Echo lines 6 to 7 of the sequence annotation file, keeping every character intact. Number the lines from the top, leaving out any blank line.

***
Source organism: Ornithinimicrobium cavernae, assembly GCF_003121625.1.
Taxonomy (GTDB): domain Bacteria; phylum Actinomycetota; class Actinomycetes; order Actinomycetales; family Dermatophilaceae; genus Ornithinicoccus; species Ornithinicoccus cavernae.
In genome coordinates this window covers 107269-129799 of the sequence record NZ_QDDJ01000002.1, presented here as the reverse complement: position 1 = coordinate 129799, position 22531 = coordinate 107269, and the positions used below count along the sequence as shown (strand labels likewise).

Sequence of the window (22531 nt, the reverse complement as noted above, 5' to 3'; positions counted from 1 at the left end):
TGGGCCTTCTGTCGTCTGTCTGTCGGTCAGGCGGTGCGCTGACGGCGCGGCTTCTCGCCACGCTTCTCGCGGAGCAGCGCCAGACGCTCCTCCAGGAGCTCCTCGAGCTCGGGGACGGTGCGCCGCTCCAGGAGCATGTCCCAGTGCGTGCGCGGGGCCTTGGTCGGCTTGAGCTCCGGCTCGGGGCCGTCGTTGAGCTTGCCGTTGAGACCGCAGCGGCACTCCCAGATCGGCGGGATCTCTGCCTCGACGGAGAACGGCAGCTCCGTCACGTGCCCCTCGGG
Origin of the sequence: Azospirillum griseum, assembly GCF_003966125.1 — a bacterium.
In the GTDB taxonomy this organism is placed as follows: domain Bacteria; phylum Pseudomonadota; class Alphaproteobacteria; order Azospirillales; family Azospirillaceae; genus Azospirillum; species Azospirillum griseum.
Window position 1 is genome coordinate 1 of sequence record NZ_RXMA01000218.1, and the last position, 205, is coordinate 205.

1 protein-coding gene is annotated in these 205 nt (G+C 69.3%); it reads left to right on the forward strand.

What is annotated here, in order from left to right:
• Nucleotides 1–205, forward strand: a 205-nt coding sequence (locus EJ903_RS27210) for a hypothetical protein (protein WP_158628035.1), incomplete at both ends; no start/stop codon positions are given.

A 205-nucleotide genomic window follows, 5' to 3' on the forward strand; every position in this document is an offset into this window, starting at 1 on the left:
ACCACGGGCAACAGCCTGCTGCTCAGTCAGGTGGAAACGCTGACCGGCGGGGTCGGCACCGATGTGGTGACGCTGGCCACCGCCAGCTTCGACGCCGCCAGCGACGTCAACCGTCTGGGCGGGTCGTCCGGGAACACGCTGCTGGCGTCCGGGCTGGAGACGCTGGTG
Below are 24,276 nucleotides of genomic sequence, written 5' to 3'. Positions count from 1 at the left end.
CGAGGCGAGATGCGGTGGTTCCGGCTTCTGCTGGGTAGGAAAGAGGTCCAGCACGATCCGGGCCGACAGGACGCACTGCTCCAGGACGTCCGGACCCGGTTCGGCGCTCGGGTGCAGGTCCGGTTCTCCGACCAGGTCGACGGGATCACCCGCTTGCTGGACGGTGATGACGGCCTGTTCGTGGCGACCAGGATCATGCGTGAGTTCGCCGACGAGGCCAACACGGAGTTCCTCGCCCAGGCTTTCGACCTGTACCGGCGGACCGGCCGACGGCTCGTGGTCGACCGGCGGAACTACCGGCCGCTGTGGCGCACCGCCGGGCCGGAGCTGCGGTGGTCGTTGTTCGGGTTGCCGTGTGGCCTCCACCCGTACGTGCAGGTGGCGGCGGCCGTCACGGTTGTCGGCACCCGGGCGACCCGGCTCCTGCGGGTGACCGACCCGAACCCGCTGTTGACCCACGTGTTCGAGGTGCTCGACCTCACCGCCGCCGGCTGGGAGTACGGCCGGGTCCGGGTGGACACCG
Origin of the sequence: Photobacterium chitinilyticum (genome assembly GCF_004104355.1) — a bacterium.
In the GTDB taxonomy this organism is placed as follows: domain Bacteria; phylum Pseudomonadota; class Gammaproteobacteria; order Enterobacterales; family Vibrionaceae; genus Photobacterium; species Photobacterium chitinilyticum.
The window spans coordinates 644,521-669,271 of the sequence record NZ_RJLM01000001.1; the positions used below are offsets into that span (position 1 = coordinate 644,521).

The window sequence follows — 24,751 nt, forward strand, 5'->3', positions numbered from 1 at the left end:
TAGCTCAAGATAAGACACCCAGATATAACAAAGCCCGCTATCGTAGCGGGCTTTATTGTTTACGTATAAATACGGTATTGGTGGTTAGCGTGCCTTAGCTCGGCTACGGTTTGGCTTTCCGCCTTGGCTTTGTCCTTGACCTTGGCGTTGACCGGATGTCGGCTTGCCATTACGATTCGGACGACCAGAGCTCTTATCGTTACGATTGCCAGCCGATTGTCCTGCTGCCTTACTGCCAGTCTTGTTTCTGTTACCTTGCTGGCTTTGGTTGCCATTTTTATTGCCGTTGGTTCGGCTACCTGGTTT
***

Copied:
Origin of the sequence: Azospirillum griseum, assembly GCF_003966125.1 — a bacterium.
In the GTDB taxonomy this organism is placed as follows: domain Bacteria; phylum Pseudomonadota; class Alphaproteobacteria; order Azospirillales; family Azospirillaceae; genus Azospirillum; species Azospirillum griseum.